June 19, 2013
The American Medical Association (AMA) published a report stating that obesity is not a disease. This classification would necessitate pharmaceutical intervention, treatment and prevention.
However, a team of representatives at the AMA decided that obesity would be called a disease.
Samuel Klein, director of the Center for Human Nutrition at Washington University School of Medicine said : “The American Medical Association’s recognition that obesity is a disease carries a lot of clout. The most important aspect of the AMA decision is that the AMA is a respected representative of American medicine. Their opinion can influence policy makers who are in a position to do more to support interventions and research to prevent and treat obesity.”
Patrice Harris, member of the AMA board said: “Recognizing obesity as a disease will help change the way the medical community tackles this complex issue that affects approximately one in three Americans.”
The current obsession with an individual’s body mass index (BMI) is not the only factor when considering whether someone is over-weight or not.
In order for obesity to be considered as disease, a whole host of indicators must be taken into account because “without a single, clear, authoritative, and widely accepted definition of disease, it is difficult to determine conclusively whether or not obesity is a medical disease state. Similarly, a sensitive and clinically practical diagnostic indicator of obesity remains elusive.”
The AMA stated that obesity is a national problem.
John Armstrong, co-sponsor of the report said: “A condition leads to one set of solutions. A disease might lead to another. I would like to move away from the tyranny of ‘Is it a condition or is it a disease?’ and simply define obesity as a chronic disease, combine public health and clinical approaches, and work to bend the weight curve in the U.S.”
Simply being obese does not constitute having a disease, stated delegates at the seminar hosted by the AMA. Yet they were overridden by several board members stating that the patient has a responsibility for driving the cost of healthcare up with their lifestyle choices.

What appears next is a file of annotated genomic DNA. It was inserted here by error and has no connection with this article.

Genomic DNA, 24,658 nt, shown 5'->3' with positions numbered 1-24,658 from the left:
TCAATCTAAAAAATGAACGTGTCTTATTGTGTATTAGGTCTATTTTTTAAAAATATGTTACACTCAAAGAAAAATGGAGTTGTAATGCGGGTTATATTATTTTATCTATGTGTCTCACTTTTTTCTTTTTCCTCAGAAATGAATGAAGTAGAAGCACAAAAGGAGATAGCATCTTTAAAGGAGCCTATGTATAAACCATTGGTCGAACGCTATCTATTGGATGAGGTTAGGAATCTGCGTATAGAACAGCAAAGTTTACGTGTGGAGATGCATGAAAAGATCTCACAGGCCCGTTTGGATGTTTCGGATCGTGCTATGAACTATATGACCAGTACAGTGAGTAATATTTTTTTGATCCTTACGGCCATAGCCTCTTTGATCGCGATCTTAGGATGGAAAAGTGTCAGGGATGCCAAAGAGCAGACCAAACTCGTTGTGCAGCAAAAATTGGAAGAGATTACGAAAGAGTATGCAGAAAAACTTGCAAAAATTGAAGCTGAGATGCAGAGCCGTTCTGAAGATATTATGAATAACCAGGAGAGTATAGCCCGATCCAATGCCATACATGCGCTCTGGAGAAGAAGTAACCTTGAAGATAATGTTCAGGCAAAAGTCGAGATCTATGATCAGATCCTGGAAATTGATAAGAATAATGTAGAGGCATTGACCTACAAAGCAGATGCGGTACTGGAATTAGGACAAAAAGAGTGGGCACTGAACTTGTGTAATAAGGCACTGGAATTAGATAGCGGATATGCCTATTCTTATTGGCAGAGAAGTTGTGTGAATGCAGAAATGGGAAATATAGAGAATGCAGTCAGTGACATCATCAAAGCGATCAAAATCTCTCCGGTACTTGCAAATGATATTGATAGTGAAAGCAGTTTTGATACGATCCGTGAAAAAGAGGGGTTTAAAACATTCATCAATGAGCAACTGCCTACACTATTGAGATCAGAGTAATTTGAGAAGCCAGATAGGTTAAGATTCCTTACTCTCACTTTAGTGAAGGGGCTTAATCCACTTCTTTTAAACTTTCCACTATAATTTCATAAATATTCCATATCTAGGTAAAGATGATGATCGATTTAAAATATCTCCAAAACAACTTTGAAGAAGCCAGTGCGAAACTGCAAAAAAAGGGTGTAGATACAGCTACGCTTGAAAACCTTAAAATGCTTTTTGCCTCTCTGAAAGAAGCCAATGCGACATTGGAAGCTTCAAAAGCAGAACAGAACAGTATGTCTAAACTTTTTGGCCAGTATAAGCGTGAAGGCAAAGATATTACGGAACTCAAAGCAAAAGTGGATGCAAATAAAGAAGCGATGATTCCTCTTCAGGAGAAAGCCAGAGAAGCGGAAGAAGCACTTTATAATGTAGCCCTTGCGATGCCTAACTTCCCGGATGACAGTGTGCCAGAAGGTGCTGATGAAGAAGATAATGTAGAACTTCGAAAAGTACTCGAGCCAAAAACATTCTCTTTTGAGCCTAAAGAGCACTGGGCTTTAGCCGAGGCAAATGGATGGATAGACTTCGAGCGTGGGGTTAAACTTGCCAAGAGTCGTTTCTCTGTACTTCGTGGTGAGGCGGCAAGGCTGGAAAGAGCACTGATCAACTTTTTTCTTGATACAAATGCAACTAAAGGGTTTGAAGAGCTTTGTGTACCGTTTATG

Dr. Barbara McAneny, an AMA board trustee, said: “The AMA is calling on insurers to provide physicians with better tools that can automatically determine a patient’s payment responsibility prior to treatment.”
In 2004, the Centers for Medicare and Medicaid Services (CMMS) changed their position that obesity is not an official disease and that treating it as such would require more research into how the human body processes food and stores it.
Several studies have tried to pin-point the cause of obesity; some to a ludicrous summation.
In the International Journal of Obesity, a new explained that having a C-section “may have something to do with babies missing exposure to positive intestinal bacteria when born through C-section. If that is true, then it will be possible to identify those bacteria and give a dose of them to C-section babies.”
A said : “There’s definitely been enough research now where it does appear there is some connection between these two disorders.”
Castellanos contends that after socioeconomic status and environment were factored in, the obesity still persisted as an obvious link.
Pharmaceutical corporations such as Eli Lily, Shire Pharmaceuticals, GlaxoSmithKline and Genopham funded the study; along with governmental agencies such as the National Institutes of Mental Health (NIMH) and the National Institute on Drug Abuse (NIDA); along with the International Outgoing Fellowship (NOF).
Earlier this month a new study published shows that bisphenol-A (BPA) can be linked to causing obesity in pubescent girls.
Taking samples of urine from 1,326 girls and boys between the ages of 9 and 12, researchers discovered that BPA levels were higher in those girls who were over weight. The findings were not show to be true of the boys tested.
Shockingly, as little as 2 micrograms per liter of BPA found in the young gril’s system was twice as likely to cause obesity when compared to girls whose BPA levels were below “normal”.
Dr. Di-Kun Le, lead author of the study and reproductive and perinatal epidemiologist at the Kaiser Permanente Division of Research, said: “Animal (studies) started to show that BPA can impact metabolic processes, which often leads to obesity and diabetes. So we decided to look at it (in humans).”
Le concluded that because BPA affects the endocrine system, exposure to this chemical is directly contributing to the global obesity issue because BPA “is an endocrine disrupter and acts similarly to the hormone estrogen, which impacts metabolic function.”
Le explained: “Overeating a little won’t cause obesity, but (by) having this kind of endocrine damage without knowing it, and adding more food, the consequences are magnified.”
Findings showed that during puberty, girls were sensitive to the effects of BPA because researchers observed no “significant relationship between BPA and obesity levels in girls older than 12 and boys of all ages.”